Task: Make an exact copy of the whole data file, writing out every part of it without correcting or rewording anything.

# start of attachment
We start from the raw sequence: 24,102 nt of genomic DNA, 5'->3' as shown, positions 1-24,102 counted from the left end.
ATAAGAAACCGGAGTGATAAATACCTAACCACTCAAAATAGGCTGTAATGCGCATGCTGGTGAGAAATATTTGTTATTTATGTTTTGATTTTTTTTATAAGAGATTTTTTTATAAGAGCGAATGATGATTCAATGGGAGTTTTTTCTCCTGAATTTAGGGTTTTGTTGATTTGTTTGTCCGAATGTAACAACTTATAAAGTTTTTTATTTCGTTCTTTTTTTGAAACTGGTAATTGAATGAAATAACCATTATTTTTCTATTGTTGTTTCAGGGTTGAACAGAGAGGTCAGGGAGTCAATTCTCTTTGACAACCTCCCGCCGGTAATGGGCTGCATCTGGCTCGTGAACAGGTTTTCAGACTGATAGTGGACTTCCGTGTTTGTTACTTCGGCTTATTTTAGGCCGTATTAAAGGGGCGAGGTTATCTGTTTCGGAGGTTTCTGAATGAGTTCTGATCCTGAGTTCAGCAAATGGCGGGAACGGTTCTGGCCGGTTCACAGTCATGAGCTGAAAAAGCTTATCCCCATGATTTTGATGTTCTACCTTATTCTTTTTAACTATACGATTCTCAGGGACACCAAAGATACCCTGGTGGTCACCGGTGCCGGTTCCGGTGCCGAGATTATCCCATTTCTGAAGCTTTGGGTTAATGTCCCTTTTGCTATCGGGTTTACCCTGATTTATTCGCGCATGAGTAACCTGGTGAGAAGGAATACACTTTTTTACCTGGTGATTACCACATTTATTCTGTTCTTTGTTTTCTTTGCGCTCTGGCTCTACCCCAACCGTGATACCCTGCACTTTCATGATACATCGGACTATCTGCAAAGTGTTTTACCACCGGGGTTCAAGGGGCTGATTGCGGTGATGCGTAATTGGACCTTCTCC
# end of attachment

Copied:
We start from the raw sequence: 24,102 nt of genomic DNA, 5'->3' as shown, positions 1-24,102 counted from the left end.
ATAAGAAACCGGAGTGATAAATACCTAACCACTCAAAATAGGCTGTAATGCGCATGCTGGTGAGAAATATTTGTTATTTATGTTTTGATTTTTTTTATAAGAGATTTTTTTATAAGAGCGAATGATGATTCAATGGGAGTTTTTTCTCCTGAATTTAGGGTTTTGTTGATTTGTTTGTCCGAATGTAACAACTTATAAAGTTTTTTATTTCGTTCTTTTTTTGAAACTGGTAATTGAATGAAATAACCATTATTTTTCTATTGTTGTTTCAGGGTTGAACAGAGAGGTCAGGGAGTCAATTCTCTTTGACAACCTCCCGCCGGTAATGGGCTGCATCTGGCTCGTGAACAGGTTTTCAGACTGATAGTGGACTTCCGTGTTTGTTACTTCGGCTTATTTTAGGCCGTATTAAAGGGGCGAGGTTATCTGTTTCGGAGGTTTCTGAATGAGTTCTGATCCTGAGTTCAGCAAATGGCGGGAACGGTTCTGGCCGGTTCACAGTCATGAGCTGAAAAAGCTTATCCCCATGATTTTGATGTTCTACCTTATTCTTTTTAACTATACGATTCTCAGGGACACCAAAGATACCCTGGTGGTCACCGGTGCCGGTTCCGGTGCCGAGATTATCCCATTTCTGAAGCTTTGGGTTAATGTCCCTTTTGCTATCGGGTTTACCCTGATTTATTCGCGCATGAGTAACCTGGTGAGAAGGAATACACTTTTTTACCTGGTGATTACCACATTTATTCTGTTCTTTGTTTTCTTTGCGCTCTGGCTCTACCCCAACCGTGATACCCTGCACTTTCATGATACATCGGACTATCTGCAAAGTGTTTTACCACCGGGGTTCAAGGGGCTGATTGCGGTGATGCGTAATTGGACCTTCTCC